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    • Chris I November 9, 2017 at 3:25 pm

      Do you have a few billion dollars to spare?

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    • John Liu
      John Liu November 9, 2017 at 6:46 pm

      Why not just teleport across?

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  • J_R November 9, 2017 at 4:13 pm

    As I’ve suggested before, Matt Garrett, Rian Windshimer, and other ODOT managers should be required to ride their bikes across the St. John’s Bridge using the lanes marked with Sharrows and then, in the presence of TV cameras, certify that the facility is safe for bicyclists.

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    • Kyle Banerjee November 10, 2017 at 5:35 am

      I’m not sure this would work — people would slow down to gawk at them and the cameras, and they’d be certain to go at an easy time.

      They need to look like regular cyclists and go when it’s gnarly to get the real effect.

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  • Ted Buehler November 9, 2017 at 9:28 pm

    For starters, what this bridge needs is a speed readerboard.

    https://content.govdelivery.com/attachments/fancy_images/ORPORTLAND/2016/08/986109/1010314/gabe-pic_crop.jpg

    Get the speeding problem fixed first…

    Ted Buehler

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    • Middle of the Road Guy November 10, 2017 at 8:11 am

      Photo enforcement 🙂

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    • Kyle Banerjee November 10, 2017 at 11:19 am

      I don’t know those signs help bring speeds down — some people like to drive the numbers up, especially if there’s no chance of getting a ticket and it’s not like a cop will be waiting by the side of the road to pull them over. Photo speed enforcement is another matter.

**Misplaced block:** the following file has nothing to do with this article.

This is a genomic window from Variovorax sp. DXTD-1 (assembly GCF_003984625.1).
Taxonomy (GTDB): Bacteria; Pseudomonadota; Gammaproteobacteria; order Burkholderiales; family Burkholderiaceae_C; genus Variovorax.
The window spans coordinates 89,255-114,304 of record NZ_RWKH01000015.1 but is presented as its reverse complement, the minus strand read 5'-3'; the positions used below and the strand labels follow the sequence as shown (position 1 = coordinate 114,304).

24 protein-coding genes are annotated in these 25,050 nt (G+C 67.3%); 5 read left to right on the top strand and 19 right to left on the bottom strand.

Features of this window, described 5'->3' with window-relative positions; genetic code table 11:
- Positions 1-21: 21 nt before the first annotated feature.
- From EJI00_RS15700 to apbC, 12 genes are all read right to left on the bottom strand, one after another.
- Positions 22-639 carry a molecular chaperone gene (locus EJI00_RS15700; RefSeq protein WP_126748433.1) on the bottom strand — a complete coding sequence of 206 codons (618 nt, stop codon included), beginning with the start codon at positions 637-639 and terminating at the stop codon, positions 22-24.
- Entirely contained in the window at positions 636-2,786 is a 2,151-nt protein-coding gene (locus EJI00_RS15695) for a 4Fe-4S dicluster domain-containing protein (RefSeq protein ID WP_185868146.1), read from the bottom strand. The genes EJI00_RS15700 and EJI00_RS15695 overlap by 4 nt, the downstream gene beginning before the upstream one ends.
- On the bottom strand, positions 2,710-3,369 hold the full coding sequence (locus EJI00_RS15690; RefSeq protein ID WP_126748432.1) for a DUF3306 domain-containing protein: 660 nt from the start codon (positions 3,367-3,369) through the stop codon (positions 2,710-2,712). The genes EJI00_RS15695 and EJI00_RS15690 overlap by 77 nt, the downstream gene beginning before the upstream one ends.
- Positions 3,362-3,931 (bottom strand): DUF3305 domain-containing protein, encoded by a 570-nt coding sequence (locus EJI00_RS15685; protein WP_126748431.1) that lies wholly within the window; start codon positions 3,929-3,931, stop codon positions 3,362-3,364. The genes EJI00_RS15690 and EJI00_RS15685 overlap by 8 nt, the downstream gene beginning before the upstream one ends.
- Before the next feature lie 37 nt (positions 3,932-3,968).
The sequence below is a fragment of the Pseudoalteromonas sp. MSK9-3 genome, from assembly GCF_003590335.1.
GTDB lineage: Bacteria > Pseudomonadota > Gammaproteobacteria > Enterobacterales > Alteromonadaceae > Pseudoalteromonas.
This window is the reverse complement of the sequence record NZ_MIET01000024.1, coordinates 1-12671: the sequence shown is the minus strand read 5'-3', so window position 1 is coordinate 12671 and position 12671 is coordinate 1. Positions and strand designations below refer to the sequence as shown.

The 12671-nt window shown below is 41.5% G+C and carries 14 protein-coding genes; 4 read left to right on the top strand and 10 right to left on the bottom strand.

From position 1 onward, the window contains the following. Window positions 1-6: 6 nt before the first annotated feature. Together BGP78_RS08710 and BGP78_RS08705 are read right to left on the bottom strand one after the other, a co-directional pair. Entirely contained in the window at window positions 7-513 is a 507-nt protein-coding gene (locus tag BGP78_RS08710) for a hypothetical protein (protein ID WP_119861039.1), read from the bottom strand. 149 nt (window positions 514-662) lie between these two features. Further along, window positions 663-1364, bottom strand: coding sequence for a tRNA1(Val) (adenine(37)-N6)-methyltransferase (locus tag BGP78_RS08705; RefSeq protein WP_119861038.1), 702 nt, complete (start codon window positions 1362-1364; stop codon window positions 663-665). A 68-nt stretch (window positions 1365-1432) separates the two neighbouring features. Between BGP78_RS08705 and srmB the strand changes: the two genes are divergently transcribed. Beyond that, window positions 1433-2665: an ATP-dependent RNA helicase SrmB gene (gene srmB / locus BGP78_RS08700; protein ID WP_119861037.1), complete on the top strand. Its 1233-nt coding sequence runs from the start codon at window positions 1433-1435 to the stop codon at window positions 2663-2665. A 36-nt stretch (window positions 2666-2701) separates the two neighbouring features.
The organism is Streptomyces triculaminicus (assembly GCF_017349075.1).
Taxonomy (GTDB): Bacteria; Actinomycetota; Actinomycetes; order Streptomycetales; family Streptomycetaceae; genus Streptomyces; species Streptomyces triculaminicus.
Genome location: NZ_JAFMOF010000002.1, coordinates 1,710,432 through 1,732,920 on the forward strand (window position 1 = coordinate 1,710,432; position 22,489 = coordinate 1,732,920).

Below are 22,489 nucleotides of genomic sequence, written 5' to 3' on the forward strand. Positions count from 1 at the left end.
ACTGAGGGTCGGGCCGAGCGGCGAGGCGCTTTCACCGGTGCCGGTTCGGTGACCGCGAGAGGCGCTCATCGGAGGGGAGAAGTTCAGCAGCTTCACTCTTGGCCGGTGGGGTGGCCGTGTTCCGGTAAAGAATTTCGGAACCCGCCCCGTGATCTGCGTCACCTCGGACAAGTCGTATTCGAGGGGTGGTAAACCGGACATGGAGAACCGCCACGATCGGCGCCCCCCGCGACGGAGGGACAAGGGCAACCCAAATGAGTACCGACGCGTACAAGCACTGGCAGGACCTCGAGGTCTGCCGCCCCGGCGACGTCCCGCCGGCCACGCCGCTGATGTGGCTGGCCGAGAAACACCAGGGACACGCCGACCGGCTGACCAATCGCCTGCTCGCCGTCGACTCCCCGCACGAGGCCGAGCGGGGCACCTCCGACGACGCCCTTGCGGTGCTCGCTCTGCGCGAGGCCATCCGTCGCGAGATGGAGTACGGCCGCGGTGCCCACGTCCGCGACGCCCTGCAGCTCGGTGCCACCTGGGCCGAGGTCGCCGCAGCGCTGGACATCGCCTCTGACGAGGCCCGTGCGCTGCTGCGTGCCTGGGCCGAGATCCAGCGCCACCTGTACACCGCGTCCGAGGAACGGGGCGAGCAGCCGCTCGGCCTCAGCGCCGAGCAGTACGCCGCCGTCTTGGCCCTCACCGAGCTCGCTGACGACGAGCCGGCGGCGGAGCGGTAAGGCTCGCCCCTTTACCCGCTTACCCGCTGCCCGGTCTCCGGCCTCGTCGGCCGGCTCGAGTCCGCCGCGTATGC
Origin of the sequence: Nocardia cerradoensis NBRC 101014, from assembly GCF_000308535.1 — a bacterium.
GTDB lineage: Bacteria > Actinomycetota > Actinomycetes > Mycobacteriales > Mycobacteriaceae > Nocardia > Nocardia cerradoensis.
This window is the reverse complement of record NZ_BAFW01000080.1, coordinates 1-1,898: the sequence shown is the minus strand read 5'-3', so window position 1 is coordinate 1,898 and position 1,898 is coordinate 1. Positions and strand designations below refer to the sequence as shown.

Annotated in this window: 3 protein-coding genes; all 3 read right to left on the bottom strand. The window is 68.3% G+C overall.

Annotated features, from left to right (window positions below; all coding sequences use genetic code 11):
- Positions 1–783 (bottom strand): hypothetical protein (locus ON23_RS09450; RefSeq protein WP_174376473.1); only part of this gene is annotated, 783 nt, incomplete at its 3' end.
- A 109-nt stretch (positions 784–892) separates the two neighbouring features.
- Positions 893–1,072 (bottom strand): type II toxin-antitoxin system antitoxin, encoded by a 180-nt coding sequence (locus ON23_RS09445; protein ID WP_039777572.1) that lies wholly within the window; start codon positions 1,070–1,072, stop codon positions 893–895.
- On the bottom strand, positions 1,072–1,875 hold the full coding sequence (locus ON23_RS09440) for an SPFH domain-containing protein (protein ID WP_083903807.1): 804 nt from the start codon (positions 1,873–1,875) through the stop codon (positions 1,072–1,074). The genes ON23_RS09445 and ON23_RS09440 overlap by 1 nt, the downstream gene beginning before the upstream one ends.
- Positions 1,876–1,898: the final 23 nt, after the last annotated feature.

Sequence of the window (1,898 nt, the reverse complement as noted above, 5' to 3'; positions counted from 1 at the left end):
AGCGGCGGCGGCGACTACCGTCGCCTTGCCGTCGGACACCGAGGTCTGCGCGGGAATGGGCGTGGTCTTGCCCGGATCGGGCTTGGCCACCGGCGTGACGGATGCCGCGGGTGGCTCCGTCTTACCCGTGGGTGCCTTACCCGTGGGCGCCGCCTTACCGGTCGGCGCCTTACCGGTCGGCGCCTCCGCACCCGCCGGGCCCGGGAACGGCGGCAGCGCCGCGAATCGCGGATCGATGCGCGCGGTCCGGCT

In any case, I don’t see speed as the primary problem on the bridge. Rather, it’s lack of space. If you’re riding when there’s practically no traffic, it may fly along at 50mph but the small number of vehicles can see you from far behind, you can ride far left to push them out, and you’ll have plenty of space during the pass. If the traffic is moving only 35mph, but it’s so heavy that cars in the right lane can’t get over to the left to pass, the experience is miserable.

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  • Matthew in Portsmouth November 10, 2017 at 11:37 am

    As far as I can tell, in the USA in general, and Oregon in particular, there are no consequences to ignoring the road code most of the time. Oregon prohibits random breath testing to detect drivers with blood alcohol concentrations in excess of the prescribed limit, prohibits photographic enforcement of speed and red light in many instances. Without a whole lot of traffic enforcement officers scofflaws can drive around drunk, high, at excessive speed without much fear.

    Unless and until our legislature and voting population are prepared to step up and insist on the necessary enforcement of our road laws, the carnage on our roads will continue.

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  • Michael Rubenstein November 10, 2017 at 11:57 pm

    Speaking of Mitch York, does anyone know what happened to his ghost bike at the west end of the bridge?